The Croats are linguistically, ethnically and culturally a Slavic people. While the Ustaše did not see themselves as such, why did the Nazis choose to collaborate with what was essentially a nationalist organisation for a Slavic ethnic group?

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    See answers to history.stackexchange.com/questions/43894/… While none of the answers were accepted, Schwern's answer is the most complete (and most upvoted) one. – Moishe Kohan Jan 6 at 18:04
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Political pragmatism and some "creative history"

  • Germans were not strongly interested in Balkans. Main German concern was to end Greco-Italian War and kick the British out of Southeastern Europe before German invasion of Soviet Union (soft underbelly of Europe) . To this end, they first tried to lure Yugoslavia (which they considered as Serb dominated) into Tripartite Pact. Unfortunately, although this pact offered relatively good terms to Yugoslavia (it was not expected from Yugoslavia to contribute militarily to Axis war effort, and borders were unchanged) , it didn't last long. After large public demonstrations and Yugoslav coup d'état on March 27, 1941 , mildly pro-German government of Prince Paul was overthrown. Who really organized the coup is still matter of debate to this date (British intelligence services are usual suspect), nevertheless Germans (especially Hitler) were furious. Hitler decided that Serbs were definitely anti-German and anti-Axis (which is somewhat true, popular sentiment was such at that moment), therefore Yugoslavia should be attacked and broken up.

  • Croats were viewed as useful. Croatia was for a long time (till 1918) part of Habsburg Monarchy and Austria-Hungary. Austria-Hungary carefully nurtured Croatian nationalism on the basis of strong anti-Serbian sentiment. This was part of theirs divide et impera strategy, but remained to this very day pillar of Croatian national identity. Of course, Ustashe were virulently anti-Serbian, and this suited Germans very well. Croats were given so called "independent state" and they immediately started slaughtering the Serbs. Serbian guerillas (partisans and chetniks alike) were therefore compelled to fight Croats instead of foreign occupation forces (Germans and Italians) in the practically whole territory of Independent State of Croatia. Italians for their part even occasionally protected local Serbian population from extermination in the hands of Ustashe, therefore playing the role of "good cop" and substantially lowering the cost of occupation (in lives and material) for themselves.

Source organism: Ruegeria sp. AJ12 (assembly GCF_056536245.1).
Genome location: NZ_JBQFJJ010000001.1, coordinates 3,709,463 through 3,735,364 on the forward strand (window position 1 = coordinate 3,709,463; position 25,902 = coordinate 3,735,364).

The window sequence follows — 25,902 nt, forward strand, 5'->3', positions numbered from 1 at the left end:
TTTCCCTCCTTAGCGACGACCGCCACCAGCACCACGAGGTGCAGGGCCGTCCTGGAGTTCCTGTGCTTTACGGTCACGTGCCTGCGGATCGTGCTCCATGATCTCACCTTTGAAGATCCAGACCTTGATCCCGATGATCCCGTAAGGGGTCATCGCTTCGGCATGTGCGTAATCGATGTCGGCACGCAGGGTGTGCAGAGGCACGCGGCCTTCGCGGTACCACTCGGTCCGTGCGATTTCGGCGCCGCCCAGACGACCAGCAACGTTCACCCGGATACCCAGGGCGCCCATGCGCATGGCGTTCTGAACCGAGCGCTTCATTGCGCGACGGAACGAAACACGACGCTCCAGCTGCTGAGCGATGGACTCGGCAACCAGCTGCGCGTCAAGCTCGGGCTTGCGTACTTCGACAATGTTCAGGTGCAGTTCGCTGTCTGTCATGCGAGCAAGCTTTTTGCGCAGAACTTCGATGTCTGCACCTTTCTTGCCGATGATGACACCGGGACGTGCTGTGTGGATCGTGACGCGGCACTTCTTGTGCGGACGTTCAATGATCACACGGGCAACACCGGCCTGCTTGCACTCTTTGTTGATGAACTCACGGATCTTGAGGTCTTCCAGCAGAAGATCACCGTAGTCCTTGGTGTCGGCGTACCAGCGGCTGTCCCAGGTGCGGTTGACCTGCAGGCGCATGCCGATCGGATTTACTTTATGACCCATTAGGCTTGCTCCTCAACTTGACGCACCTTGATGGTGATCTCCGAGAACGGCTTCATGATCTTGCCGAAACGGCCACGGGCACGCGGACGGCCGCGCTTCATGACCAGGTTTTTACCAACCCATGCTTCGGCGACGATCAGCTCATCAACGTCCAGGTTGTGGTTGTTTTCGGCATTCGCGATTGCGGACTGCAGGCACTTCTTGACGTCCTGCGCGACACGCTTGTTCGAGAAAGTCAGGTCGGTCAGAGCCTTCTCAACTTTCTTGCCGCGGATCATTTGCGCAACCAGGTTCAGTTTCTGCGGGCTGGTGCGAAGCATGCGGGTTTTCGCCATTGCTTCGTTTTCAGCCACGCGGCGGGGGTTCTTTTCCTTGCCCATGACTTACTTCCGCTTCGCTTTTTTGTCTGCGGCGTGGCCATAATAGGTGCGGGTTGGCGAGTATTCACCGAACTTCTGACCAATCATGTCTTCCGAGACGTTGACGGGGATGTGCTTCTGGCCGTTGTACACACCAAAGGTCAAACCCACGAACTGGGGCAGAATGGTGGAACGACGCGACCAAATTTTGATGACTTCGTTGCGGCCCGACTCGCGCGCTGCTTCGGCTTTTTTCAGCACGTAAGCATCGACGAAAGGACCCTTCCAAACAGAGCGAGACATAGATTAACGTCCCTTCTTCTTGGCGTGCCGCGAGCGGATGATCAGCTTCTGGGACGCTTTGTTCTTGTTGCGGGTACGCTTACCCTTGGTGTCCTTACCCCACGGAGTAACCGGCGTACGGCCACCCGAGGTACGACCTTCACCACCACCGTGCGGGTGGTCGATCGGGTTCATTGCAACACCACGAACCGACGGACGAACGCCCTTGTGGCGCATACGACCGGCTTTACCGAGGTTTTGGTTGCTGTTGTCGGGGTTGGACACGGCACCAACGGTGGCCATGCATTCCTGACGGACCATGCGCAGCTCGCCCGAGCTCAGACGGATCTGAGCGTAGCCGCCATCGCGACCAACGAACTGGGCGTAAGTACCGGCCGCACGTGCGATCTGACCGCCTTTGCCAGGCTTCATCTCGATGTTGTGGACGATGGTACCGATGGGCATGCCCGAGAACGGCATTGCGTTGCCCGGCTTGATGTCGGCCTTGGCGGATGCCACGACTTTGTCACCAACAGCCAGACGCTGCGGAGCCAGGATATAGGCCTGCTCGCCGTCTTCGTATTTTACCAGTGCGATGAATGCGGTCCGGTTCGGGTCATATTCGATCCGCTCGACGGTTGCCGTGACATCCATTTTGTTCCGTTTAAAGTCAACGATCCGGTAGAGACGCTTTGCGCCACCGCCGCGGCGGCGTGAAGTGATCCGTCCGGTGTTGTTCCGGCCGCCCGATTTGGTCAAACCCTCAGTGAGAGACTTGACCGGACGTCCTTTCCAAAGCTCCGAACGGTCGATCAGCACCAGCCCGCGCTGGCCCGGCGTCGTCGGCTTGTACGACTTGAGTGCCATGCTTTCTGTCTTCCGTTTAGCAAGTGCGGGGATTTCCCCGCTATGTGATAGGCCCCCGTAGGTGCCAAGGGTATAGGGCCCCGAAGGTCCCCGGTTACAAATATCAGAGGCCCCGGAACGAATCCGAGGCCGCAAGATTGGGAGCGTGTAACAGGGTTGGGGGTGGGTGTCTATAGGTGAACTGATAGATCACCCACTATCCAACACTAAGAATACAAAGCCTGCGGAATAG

• Croats viewed themselves as non-Slavic. Official position of Ustashe regime was that Croats were descendants of Goths, therefore had nothing to do with Southern Slavs (Yugoslavs). Germans played along because it suited them, privately even Hitler considered Croats and Serbs to be practically same, for example in Mein Kampf he mentions them together:

all this racial mixture of Czechs, Poles, Hungarians, Ruthenians, Serbs, and Croats, etc.

He also mentions that Croats are Slavic:

On the one hand, the Hungarians were concerned lest the Slavic groups Czechs, Croats, Poles, etc.

Officially, Germans refrained from making hard racial distinction between these two ethnicities, they even advised Croats to assimilate part of Serbian population. Latter in the war people like Hermann Neubacher advised Hitler to give some concessions towards Serbs because it was in German interest (although he mostly refused).

  • Germans generally avoided using the term Slav in their propaganda. Reasons for that are simple, Germany had under their control large and diverse Slavic population, and did not want to unite them. Some of these Slavs were officially German allies (Slovakia for example), Ukrainians were instrumental in the East, Czech were mostly pacified and produced lots of equipment for German military etc ... Therefore, status of each of these Slavic nations was determined according to their usefulness, and some "scientific" explanations was provided (percentage of German blood, descendance from non-Slavic groups etc ..)
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The Nazis collaborated with the Soviets when it suited them to do it. So this isn't particularly surprising.